3. At of before the lease is signed, the tenant must be given two forms:  the brochure produced by HUD entitled “Protect Your Family from Lead in Your Home” and the form produced by Maryland State entitled “Notice of Tenants’ Rights.
    4. These two forms must be given to the tenant at least once every two (2) via some verifiable means.

Because lead paint lawsuits can be filed up until a child reaches the age of 21, it is suggested that Lead Poisoning Prevention Program forms, along with lease forms and repair records be kept for 21 years.

 

Baltimore City Registration, Inspection, and License Requirements

1.  Registration.

Baltimore City requires that every residential building that is not owner-occupied, even if it is vacant and not offered for rent, be registered with the Baltimore Housing Department.  Units must be registered, and fees paid on or before December 31 each year.  All registrations and payments must be done online using the City’s new Registration Portal.  The City no longer accepts paper registration forms or payments at the counter.

Fees:  $30 per unit for single-family houses and two-unit apartment properties.  $35 per unit for multi-family properties (3 or more apartments or mixed-use properties with 2 or more residential rental units).  The fee for a vacant property is $100.

2.  Inspection.

All prior violation notices need to be corrected and abate and housing units must be inspected by an independent Licensed Maryland Home Inspector who is also registered by Baltimore Housing to do City rental license inspections.  If all 12 pass-fail items on the Inspection Checklist pass, the property owner is issued a passing inspection.  There are 5 additional criteria which the inspector determines that the property passes, or, if the issue is questionable, the matter is referred to the Housing Department for further determination.  A referral does not hold up the issuance of a passing report or the issuance of a license.   Multifamily properties have an additional 9-point Multifamily checklist that must pass before a license is issued.  Buildings with 10 or fewer units must have all units inspected.  Buildings with more than 10 units need have only a portion of the apartments inspected in accordance with this chart:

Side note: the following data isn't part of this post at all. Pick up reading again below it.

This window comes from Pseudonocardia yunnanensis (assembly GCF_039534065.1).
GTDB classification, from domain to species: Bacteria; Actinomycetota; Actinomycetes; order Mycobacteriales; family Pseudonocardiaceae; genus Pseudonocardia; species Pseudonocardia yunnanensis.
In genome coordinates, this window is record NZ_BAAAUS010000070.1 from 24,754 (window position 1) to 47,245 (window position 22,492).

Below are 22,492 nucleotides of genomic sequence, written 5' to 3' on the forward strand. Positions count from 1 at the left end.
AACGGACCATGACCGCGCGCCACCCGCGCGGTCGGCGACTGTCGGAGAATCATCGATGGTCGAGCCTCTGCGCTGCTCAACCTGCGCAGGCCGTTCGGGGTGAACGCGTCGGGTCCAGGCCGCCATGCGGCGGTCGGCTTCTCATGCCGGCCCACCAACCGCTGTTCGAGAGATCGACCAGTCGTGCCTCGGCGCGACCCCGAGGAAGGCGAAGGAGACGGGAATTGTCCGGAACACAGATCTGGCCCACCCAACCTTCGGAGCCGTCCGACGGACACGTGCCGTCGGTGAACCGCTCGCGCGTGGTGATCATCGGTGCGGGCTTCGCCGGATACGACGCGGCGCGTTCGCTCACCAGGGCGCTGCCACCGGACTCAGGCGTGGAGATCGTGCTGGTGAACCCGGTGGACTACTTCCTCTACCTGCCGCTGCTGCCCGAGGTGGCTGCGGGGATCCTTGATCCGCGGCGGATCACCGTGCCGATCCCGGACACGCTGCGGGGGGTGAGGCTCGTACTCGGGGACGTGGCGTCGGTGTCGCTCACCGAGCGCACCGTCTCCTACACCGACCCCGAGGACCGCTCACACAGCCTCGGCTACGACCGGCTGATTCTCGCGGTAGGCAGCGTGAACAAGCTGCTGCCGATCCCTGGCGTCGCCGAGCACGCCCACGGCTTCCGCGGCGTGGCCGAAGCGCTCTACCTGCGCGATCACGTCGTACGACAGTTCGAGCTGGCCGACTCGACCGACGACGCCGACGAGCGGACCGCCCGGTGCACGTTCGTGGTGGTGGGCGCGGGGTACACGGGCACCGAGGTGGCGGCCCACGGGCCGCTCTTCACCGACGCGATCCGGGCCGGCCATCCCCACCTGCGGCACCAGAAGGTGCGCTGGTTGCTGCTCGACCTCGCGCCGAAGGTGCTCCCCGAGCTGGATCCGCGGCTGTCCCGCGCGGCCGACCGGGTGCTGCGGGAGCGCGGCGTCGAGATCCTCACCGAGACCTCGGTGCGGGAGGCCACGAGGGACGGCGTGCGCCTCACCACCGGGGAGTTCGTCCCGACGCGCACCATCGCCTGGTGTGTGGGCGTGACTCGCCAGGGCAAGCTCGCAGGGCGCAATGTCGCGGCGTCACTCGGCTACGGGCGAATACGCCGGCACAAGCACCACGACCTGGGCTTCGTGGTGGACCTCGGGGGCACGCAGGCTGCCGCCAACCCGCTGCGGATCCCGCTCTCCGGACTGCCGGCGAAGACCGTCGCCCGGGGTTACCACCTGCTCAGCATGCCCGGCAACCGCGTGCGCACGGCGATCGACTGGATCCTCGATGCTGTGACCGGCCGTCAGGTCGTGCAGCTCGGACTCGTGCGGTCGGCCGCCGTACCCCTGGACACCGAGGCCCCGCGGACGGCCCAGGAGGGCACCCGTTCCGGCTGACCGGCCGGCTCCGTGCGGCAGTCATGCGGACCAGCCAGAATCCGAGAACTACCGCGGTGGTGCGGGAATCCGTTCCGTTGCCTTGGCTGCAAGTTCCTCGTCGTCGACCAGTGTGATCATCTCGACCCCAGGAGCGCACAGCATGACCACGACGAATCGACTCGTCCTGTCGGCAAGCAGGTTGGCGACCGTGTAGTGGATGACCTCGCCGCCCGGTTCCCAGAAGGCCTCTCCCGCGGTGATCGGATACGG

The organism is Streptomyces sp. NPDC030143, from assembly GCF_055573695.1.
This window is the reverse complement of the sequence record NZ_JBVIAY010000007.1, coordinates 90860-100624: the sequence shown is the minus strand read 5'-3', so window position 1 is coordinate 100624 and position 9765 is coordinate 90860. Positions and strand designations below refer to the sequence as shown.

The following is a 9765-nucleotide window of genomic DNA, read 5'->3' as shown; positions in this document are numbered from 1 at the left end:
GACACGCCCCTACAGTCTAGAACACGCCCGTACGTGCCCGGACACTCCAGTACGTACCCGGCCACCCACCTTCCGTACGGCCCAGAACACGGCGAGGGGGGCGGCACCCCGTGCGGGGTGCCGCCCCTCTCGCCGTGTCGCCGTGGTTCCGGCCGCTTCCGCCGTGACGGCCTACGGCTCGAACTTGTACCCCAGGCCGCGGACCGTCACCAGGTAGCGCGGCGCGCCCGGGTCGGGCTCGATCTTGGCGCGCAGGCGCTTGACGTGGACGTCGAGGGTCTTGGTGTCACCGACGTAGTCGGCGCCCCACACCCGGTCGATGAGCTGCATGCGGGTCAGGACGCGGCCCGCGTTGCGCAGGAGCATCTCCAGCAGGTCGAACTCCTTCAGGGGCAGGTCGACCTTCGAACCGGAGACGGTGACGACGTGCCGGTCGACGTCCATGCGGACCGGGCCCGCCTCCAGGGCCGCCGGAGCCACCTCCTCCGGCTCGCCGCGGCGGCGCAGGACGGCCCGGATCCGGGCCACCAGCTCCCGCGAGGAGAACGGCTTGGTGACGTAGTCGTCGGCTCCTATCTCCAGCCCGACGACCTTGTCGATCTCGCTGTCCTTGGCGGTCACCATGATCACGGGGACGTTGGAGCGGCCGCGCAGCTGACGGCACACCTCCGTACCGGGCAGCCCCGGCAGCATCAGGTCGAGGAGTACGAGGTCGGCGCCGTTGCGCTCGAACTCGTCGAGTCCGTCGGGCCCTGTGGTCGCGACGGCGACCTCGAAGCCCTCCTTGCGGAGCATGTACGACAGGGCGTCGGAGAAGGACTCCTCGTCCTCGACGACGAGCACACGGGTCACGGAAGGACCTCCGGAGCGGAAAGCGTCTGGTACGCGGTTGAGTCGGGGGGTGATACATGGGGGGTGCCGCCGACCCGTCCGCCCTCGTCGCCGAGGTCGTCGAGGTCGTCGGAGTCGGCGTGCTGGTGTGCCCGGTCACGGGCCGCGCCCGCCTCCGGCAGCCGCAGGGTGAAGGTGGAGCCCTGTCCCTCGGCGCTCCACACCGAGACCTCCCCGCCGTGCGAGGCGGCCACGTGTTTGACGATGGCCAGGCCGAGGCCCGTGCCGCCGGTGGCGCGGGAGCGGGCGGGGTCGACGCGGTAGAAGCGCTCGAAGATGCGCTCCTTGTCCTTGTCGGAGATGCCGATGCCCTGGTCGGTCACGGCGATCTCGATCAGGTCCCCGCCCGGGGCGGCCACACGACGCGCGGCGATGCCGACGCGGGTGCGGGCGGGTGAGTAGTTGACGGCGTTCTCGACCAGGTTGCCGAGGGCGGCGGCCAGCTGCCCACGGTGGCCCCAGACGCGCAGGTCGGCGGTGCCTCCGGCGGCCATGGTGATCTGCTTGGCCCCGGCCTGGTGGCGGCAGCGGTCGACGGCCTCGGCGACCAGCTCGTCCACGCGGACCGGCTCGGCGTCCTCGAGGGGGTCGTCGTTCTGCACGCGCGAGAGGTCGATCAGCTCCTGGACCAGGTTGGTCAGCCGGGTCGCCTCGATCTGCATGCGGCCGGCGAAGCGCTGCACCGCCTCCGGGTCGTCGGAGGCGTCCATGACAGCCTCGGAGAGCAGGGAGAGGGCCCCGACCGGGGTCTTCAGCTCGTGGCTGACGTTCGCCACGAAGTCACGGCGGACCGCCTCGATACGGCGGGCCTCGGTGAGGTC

SECTION 8 HOUSING CHOICE VOUCHER or USE AND OCCUPANCY CERTIFICATE:  Instead of a rental inspection by a third party home inspector, properties that have been recently renovated for which a new Use and Occupancy Certificate have been issued may use this U&O Certificate.  Landlords renting to Section 8 Housing Choice Voucher tenants, or similar subsidy programs that are subject to City HQS (HUD’s Housing Quality Standards) inspections may use the HQS inspection certificate instead of a third-party home inspection.

TIME FRAME:  The initial inspection is valid for two (2) years.  The next inspection is valid for 1, 2, or 3 years depending upon the landlord’s response time for any violation notices issued by the City in the most recent 24 month period.  If the landlord corrects all violation notices within 60 days or receives no violation notices, subsequent rental property inspections are good for 3 years.  If the landlord takes 61-90 days to correct a violation, the next license is good for only 2 years.  If the landlord takes more than 90 days to correct a violation, the next license is (a) only valid for 1 year and (b) the landlord must pay an additional $15 per unit per year registration fee.  This additional fee is to benefit the City’s affordable housing trust fund.

POSTING:  The landlord must post the rental license in a conspicuous place within each rental unit and the landlord must post a Sanitation Guide within each rental unit and in any communal trash area within the building.

 

Baltimore County Registration, Inspection, and License Requirements

Baltimore County’s program applies only to buildings with 6 or fewer dwelling units.  The registration fee for owner-occupied with one or two tenants is $48 per unit.  The fee is $60 per unit for owner-occupied buildings with three or more tenants or non owner-occupied buildings.  Owners may register online using Baltimore County’s On-Line Registration Portal or owners may submit paper forms and payment by check.

Registration, payment of fees, and inspection is required once every three years.

Inspections are performed by Home Inspectors licensed by the State of Maryland.  Inspectors check for compliance with 7 items on the Baltimore County Rental Inspection Checklist.   The inspector also completes a Carbon Monoxide Alarm Verification form.